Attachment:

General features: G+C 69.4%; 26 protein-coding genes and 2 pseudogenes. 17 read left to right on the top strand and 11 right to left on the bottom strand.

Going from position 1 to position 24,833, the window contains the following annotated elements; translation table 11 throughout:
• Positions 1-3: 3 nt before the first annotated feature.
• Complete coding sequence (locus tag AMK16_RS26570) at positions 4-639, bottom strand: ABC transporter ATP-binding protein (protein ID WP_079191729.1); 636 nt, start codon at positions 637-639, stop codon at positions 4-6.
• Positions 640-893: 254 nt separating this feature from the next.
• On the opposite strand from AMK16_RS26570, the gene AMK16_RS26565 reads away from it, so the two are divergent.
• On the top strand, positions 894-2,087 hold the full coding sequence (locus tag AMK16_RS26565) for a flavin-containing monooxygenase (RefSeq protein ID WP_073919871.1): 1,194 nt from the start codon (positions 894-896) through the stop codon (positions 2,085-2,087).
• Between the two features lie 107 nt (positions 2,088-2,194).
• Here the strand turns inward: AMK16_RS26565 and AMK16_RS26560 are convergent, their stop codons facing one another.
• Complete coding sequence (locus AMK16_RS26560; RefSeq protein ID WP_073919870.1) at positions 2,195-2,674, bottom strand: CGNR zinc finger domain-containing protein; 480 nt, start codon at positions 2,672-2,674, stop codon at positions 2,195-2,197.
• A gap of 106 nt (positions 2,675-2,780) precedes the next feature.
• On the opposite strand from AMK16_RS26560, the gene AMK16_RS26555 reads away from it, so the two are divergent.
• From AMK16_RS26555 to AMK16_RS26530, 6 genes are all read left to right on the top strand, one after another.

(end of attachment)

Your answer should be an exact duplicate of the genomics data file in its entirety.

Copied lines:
General features: G+C 69.4%; 26 protein-coding genes and 2 pseudogenes. 17 read left to right on the top strand and 11 right to left on the bottom strand.

Going from position 1 to position 24,833, the window contains the following annotated elements; translation table 11 throughout:
• Positions 1-3: 3 nt before the first annotated feature.
• Complete coding sequence (locus tag AMK16_RS26570) at positions 4-639, bottom strand: ABC transporter ATP-binding protein (protein ID WP_079191729.1); 636 nt, start codon at positions 637-639, stop codon at positions 4-6.
• Positions 640-893: 254 nt separating this feature from the next.
• On the opposite strand from AMK16_RS26570, the gene AMK16_RS26565 reads away from it, so the two are divergent.
• On the top strand, positions 894-2,087 hold the full coding sequence (locus tag AMK16_RS26565) for a flavin-containing monooxygenase (RefSeq protein ID WP_073919871.1): 1,194 nt from the start codon (positions 894-896) through the stop codon (positions 2,085-2,087).
• Between the two features lie 107 nt (positions 2,088-2,194).
• Here the strand turns inward: AMK16_RS26565 and AMK16_RS26560 are convergent, their stop codons facing one another.
• Complete coding sequence (locus AMK16_RS26560; RefSeq protein ID WP_073919870.1) at positions 2,195-2,674, bottom strand: CGNR zinc finger domain-containing protein; 480 nt, start codon at positions 2,672-2,674, stop codon at positions 2,195-2,197.
• A gap of 106 nt (positions 2,675-2,780) precedes the next feature.
• On the opposite strand from AMK16_RS26560, the gene AMK16_RS26555 reads away from it, so the two are divergent.
• From AMK16_RS26555 to AMK16_RS26530, 6 genes are all read left to right on the top strand, one after another.